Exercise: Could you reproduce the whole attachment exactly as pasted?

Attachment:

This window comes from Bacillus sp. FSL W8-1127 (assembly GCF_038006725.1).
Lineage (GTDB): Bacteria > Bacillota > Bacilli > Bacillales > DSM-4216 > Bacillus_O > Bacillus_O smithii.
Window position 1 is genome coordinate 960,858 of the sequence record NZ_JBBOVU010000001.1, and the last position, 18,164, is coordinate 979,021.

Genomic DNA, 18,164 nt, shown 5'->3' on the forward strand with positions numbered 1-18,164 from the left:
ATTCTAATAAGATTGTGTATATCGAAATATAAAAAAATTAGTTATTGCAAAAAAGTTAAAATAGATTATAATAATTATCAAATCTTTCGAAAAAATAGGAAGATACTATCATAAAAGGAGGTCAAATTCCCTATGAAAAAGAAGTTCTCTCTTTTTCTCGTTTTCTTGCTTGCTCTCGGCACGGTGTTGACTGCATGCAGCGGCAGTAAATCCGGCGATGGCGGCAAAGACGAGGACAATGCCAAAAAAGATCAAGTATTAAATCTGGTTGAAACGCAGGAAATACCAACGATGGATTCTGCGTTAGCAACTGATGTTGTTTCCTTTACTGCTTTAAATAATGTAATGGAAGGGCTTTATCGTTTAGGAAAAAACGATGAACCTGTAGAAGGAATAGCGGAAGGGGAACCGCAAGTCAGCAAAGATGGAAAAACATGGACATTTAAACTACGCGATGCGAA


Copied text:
This window comes from Bacillus sp. FSL W8-1127 (assembly GCF_038006725.1).
Lineage (GTDB): Bacteria > Bacillota > Bacilli > Bacillales > DSM-4216 > Bacillus_O > Bacillus_O smithii.
Window position 1 is genome coordinate 960,858 of the sequence record NZ_JBBOVU010000001.1, and the last position, 18,164, is coordinate 979,021.

Genomic DNA, 18,164 nt, shown 5'->3' on the forward strand with positions numbered 1-18,164 from the left:
ATTCTAATAAGATTGTGTATATCGAAATATAAAAAAATTAGTTATTGCAAAAAAGTTAAAATAGATTATAATAATTATCAAATCTTTCGAAAAAATAGGAAGATACTATCATAAAAGGAGGTCAAATTCCCTATGAAAAAGAAGTTCTCTCTTTTTCTCGTTTTCTTGCTTGCTCTCGGCACGGTGTTGACTGCATGCAGCGGCAGTAAATCCGGCGATGGCGGCAAAGACGAGGACAATGCCAAAAAAGATCAAGTATTAAATCTGGTTGAAACGCAGGAAATACCAACGATGGATTCTGCGTTAGCAACTGATGTTGTTTCCTTTACTGCTTTAAATAATGTAATGGAAGGGCTTTATCGTTTAGGAAAAAACGATGAACCTGTAGAAGGAATAGCGGAAGGGGAACCGCAAGTCAGCAAAGATGGAAAAACATGGACATTTAAACTACGCGATGCGAA